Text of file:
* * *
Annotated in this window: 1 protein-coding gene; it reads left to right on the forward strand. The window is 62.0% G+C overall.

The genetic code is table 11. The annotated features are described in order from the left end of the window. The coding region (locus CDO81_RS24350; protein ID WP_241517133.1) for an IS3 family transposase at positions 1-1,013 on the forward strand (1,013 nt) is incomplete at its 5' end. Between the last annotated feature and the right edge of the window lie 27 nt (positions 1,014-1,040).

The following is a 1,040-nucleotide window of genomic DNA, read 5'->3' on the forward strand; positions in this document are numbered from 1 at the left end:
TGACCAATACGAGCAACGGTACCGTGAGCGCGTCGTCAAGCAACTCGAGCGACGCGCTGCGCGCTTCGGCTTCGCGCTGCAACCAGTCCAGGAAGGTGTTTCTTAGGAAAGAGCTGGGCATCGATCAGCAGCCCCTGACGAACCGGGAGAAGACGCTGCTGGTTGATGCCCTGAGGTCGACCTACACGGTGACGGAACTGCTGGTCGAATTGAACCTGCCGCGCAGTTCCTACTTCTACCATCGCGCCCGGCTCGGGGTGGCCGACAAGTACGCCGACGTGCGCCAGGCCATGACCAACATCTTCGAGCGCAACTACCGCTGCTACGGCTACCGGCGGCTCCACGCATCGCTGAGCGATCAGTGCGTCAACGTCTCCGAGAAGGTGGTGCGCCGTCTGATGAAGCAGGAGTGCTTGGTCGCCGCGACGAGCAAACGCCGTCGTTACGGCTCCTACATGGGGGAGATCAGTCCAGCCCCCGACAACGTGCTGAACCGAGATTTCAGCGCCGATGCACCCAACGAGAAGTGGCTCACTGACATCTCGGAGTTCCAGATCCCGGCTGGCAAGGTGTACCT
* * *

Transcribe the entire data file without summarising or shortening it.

Annotated in this window: 1 protein-coding gene; it reads left to right on the forward strand. The window is 62.0% G+C overall.

The genetic code is table 11. The annotated features are described in order from the left end of the window. The coding region (locus CDO81_RS24350; protein ID WP_241517133.1) for an IS3 family transposase at positions 1-1,013 on the forward strand (1,013 nt) is incomplete at its 5' end. Between the last annotated feature and the right edge of the window lie 27 nt (positions 1,014-1,040).

The following is a 1,040-nucleotide window of genomic DNA, read 5'->3' on the forward strand; positions in this document are numbered from 1 at the left end:
TGACCAATACGAGCAACGGTACCGTGAGCGCGTCGTCAAGCAACTCGAGCGACGCGCTGCGCGCTTCGGCTTCGCGCTGCAACCAGTCCAGGAAGGTGTTTCTTAGGAAAGAGCTGGGCATCGATCAGCAGCCCCTGACGAACCGGGAGAAGACGCTGCTGGTTGATGCCCTGAGGTCGACCTACACGGTGACGGAACTGCTGGTCGAATTGAACCTGCCGCGCAGTTCCTACTTCTACCATCGCGCCCGGCTCGGGGTGGCCGACAAGTACGCCGACGTGCGCCAGGCCATGACCAACATCTTCGAGCGCAACTACCGCTGCTACGGCTACCGGCGGCTCCACGCATCGCTGAGCGATCAGTGCGTCAACGTCTCCGAGAAGGTGGTGCGCCGTCTGATGAAGCAGGAGTGCTTGGTCGCCGCGACGAGCAAACGCCGTCGTTACGGCTCCTACATGGGGGAGATCAGTCCAGCCCCCGACAACGTGCTGAACCGAGATTTCAGCGCCGATGCACCCAACGAGAAGTGGCTCACTGACATCTCGGAGTTCCAGATCCCGGCTGGCAAGGTGTACCT